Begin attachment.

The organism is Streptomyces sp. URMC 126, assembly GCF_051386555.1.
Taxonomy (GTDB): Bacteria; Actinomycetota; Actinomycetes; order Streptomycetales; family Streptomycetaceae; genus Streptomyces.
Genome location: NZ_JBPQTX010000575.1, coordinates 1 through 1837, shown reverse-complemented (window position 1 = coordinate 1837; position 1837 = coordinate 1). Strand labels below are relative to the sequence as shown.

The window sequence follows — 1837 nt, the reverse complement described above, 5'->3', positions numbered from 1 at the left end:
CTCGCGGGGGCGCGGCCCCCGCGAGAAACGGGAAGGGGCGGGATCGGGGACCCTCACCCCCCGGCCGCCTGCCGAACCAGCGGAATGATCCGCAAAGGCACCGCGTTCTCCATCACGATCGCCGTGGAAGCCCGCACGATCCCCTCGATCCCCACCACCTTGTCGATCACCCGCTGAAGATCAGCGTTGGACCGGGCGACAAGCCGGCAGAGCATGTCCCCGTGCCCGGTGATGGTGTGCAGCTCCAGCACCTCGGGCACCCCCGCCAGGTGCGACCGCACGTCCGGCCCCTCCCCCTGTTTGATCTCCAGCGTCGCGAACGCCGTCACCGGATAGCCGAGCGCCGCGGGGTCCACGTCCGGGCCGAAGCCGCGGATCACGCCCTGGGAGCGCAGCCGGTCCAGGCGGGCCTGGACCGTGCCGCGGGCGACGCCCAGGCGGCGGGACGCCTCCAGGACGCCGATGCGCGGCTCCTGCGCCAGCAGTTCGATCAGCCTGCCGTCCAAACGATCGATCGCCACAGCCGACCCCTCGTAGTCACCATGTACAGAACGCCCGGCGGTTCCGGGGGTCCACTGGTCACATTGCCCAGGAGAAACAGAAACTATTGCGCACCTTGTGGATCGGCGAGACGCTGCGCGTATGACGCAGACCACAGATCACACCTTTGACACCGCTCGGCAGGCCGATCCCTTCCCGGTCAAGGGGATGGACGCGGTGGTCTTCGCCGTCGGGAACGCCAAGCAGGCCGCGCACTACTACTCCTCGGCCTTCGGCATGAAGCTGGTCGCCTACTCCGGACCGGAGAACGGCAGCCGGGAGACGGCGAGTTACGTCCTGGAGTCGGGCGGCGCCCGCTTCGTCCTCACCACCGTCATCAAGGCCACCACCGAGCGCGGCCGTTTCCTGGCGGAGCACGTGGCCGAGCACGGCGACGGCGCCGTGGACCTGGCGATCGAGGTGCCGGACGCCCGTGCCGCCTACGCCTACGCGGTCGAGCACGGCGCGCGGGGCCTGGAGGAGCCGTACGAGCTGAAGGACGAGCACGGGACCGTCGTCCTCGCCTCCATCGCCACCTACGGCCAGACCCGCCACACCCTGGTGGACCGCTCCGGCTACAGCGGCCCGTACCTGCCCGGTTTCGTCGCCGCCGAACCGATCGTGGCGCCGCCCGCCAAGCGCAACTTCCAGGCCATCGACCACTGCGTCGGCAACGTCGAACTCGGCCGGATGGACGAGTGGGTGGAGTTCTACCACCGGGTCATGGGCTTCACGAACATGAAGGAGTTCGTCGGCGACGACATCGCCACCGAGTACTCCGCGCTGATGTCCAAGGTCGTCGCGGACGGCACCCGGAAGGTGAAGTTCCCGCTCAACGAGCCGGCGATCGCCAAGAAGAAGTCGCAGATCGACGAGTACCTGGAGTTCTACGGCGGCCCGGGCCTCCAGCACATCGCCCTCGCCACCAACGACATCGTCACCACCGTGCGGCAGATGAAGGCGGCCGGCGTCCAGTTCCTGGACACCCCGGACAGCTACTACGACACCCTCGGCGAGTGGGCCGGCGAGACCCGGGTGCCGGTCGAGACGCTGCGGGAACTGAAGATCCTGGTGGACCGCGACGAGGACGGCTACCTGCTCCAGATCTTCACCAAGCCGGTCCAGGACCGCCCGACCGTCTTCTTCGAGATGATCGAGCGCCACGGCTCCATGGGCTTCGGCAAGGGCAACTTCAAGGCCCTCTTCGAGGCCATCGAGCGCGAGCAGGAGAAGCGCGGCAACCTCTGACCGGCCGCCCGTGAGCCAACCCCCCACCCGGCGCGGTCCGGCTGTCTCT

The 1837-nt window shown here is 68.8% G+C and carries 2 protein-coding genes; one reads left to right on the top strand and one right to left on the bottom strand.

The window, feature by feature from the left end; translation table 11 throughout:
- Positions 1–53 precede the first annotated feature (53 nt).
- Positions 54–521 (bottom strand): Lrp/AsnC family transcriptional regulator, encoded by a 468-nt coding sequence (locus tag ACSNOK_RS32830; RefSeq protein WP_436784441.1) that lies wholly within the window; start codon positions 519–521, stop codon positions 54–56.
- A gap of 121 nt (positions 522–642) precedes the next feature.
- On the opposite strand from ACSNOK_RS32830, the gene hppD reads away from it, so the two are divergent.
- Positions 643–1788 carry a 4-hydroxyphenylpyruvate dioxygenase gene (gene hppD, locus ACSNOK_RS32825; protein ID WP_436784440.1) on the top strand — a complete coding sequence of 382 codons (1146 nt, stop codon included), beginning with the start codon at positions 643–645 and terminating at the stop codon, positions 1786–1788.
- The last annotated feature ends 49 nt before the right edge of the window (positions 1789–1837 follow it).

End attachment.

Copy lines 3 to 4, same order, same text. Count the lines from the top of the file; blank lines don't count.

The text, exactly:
Genome location: NZ_JBPQTX010000575.1, coordinates 1 through 1837, shown reverse-complemented (window position 1 = coordinate 1837; position 1837 = coordinate 1). Strand labels below are relative to the sequence as shown.

The window sequence follows — 1837 nt, the reverse complement described above, 5'->3', positions numbered from 1 at the left end: